“Money has always been the result of what I do. It was never the reason I started.”
Lilly Singh is talking about appearing on Forbes’ Highest Paid YouTube Stars of 2015 list, days before she takes her show to Mumbai.
Singh, 27 and from Toronto, uses the pseudonym IISuperwomanII when speaking to her social media following of more than 12 million people.
She earned an estimated $2.5m last year from her two YouTube channels, a 27-city world tour and her own movie, among other projects.
Her journey as a digital creator began in 2010. At the start, much of her content focused on her Indian heritage and highlighted her ethnic background.
The film she has just made, A Trip To Unicorn Island, follows her journey in planning and executing her tour from a behind-the-scenes perspective.
“There were so many times I was really tired and really didn’t want a camera in my face and the camera would be there.”
Although she publishes daily vlogs on one of her channels, she insists the film-making experience was far more invasive.
“There’s a lot of really raw emotional moments that I don’t think would have been captured if I was in control of the camera.”
One of the areas the film highlights is the transition from making videos in her bedroom as a way of treating her depression, to having a global audience who visit her main channel religiously twice a week to see her latest uploads.
She holds the video sharing website responsible for helping her deal with her mental illness.
“The platform got me out of a very dark period of my life so I love YouTube genuinely,” she says.
Singh’s earliest public video, as IISuperwomanII, is called How to Tie a Side Turla Bhangra Pagh (Turban).
By 2013, her character had built a solid fan base predominantly among South Asian teenage girls living in the US, Canada, UK and Australia.
She began making public appearances all around the world, including the London Mela.
Her videos had started to hit millions of views but when your videos emphasise one particular culture, there will inevitably be a cap on viewers. Singh decided to diversify.
“Very quickly I realised that I didn’t have to do that because in the comments people would be saying my parents are exactly the same and my parents are American or my parents are Persian or my parents are Japanese.”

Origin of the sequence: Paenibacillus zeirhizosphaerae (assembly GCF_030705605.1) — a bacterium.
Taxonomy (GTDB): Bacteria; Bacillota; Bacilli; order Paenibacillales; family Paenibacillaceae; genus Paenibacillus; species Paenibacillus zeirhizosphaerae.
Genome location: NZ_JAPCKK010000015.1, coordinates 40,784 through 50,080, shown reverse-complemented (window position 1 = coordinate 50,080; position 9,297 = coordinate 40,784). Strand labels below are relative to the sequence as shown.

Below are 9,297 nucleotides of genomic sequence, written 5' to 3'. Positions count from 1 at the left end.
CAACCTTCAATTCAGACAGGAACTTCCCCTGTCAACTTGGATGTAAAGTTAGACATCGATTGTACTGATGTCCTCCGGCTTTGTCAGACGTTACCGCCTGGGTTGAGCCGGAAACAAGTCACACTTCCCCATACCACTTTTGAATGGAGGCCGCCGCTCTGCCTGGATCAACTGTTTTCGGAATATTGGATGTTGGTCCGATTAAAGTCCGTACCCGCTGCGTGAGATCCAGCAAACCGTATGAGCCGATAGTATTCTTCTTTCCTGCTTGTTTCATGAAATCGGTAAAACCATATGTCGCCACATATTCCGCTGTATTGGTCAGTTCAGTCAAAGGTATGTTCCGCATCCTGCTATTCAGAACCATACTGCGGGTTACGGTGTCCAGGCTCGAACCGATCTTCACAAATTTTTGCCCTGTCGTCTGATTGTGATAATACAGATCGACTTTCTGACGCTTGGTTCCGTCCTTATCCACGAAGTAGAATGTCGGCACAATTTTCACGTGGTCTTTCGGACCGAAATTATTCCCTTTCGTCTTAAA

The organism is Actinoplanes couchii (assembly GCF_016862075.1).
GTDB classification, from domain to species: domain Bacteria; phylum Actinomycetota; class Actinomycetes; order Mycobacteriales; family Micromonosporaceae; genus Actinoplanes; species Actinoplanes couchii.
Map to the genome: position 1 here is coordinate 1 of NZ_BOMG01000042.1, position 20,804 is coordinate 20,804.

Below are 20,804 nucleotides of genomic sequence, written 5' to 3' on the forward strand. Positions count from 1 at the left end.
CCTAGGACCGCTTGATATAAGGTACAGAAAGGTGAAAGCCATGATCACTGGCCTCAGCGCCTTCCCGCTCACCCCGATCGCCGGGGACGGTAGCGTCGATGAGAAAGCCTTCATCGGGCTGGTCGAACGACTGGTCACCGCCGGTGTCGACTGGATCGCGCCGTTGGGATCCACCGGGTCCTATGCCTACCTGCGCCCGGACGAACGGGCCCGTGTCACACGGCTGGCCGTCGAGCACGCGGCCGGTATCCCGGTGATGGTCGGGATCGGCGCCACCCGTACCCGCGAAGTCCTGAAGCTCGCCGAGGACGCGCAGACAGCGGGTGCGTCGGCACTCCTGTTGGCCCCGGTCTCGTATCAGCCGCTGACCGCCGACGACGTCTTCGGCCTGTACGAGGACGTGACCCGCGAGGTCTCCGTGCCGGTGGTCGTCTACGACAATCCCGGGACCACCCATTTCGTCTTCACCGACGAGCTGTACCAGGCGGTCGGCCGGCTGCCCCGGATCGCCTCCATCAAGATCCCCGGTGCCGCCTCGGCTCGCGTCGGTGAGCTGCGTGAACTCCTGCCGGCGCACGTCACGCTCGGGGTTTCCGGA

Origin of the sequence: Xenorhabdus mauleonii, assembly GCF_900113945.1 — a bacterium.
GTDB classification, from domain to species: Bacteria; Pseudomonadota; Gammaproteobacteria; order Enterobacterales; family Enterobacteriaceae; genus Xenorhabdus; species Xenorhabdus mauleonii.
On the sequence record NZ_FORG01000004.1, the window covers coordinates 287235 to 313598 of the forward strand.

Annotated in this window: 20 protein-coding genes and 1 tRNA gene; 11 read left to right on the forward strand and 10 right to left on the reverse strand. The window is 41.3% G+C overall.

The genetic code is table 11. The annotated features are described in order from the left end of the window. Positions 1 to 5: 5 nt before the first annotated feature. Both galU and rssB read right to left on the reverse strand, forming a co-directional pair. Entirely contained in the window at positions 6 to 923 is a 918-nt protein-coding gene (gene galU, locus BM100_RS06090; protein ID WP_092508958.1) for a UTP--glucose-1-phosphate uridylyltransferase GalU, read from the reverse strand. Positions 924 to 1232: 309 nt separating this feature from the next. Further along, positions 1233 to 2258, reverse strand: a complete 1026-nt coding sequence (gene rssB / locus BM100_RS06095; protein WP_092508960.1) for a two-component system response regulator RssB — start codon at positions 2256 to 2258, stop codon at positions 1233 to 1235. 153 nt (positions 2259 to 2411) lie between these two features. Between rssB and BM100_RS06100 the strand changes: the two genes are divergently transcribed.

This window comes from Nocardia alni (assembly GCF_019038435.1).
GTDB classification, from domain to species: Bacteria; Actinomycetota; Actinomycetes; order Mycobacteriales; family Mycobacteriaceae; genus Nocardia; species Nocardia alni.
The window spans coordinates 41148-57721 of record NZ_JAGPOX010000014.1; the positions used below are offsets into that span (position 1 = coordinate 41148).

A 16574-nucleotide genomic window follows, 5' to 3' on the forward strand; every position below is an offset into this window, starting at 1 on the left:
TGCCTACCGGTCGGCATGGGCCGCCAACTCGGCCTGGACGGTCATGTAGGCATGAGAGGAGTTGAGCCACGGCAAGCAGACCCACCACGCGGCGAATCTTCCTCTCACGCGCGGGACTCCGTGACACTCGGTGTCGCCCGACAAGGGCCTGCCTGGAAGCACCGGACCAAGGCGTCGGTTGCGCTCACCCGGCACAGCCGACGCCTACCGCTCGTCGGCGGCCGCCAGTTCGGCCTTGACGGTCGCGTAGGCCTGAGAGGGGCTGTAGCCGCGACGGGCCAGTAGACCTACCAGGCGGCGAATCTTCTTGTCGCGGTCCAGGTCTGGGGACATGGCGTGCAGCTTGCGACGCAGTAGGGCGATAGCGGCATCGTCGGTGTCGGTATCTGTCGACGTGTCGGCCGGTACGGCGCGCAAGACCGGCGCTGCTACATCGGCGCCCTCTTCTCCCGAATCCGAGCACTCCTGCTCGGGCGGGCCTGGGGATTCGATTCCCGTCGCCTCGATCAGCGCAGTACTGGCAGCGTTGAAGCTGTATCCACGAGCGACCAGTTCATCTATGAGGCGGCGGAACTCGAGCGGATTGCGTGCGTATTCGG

Choosing more accessible topics does not mean she transformed her appeal altogether.
“I still have my very Indian parent characters in my videos that still have an accent, my mum still wears a shawl on her head,” she says.
“It’s just I don’t feel the need to frame them just for Indian people because I want my content to be enjoyed universally.”
The decision paid off and it did not take long for Singh to become one of the most recognised faces on YouTube.
In 2014, she collaborated with other internet stars like FouseyTube, Connor Franta and Grace Helbig – all with millions of subscribers themselves.
The likes of Hollywood’s James Franco and Seth Rogan, and Bollywood mega star Madhuri Dixit also featured in her videos.
“I love where my career is at right now, but of course the cons are that it’s a super busy life and inevitably leaves you in a lot of long flights and a lot of lonely hotel rooms – stories that no one can relate to. That’s the one downfall of the job.”
But the negatives were not strong enough to stop Singh from continuing to increase her reach online. Last year, she moved to California.
“When I used to live in Toronto, I would always be the busiest person out of all my friends… no one could relate to what I was doing. When I’m in LA, I constantly feel like I’m keeping up with people and I love that.”
In her latest self-imposed challenge, she has made a foray into film and television. She has already secured a role in the forthcoming Mila Kunis comedy Bad Moms but admits it’s been a hard process.
“I can go to my premiere at the Chinese Theatre and everyone will know me and everyone will cater to me.
“And then I’ll go to an audition and get rejected left, right and centre. They don’t watch my videos and they don’t really know who I am. It is like starting from scratch when it comes to traditional Hollywood.”
Although Singh is still finding her feet with the conventional auditioning route, she sees the advantages of her current platform when it comes to diversity.
“There is no casting director, there is no producer monitoring your upload button. Anyone that looks like anyone can upload a video.
“I think YouTube and the digital space does set a really good example for the rest of the industry in that sense.”
Lilly Singh is appearing this week at the YouTube Fan Fest in Mumbai. The travelling show visits different cities around the world each year, bringing together popular acts from both the host nation and internationally.
“Obviously they have a sense of pride when it comes to me. I always say Indian fans are just so excited.”
She has already been inundated with press requests in India with tickets sold out for her closing set in hours.
Celebrities, including singer Mika Singh, have used their Twitter influence to ask her personally to find a way to get them in.
It is expected millions will watch IISuperwomanII perform via the live stream on YouTube’s website.
With Hollywood on the horizon, maybe YouTube will take a back seat? Singh maintains it will always be her first priority.
“I’m trying to make my trip a little bit longer so that I can shoot a lot of content there which I’m excited about as well.”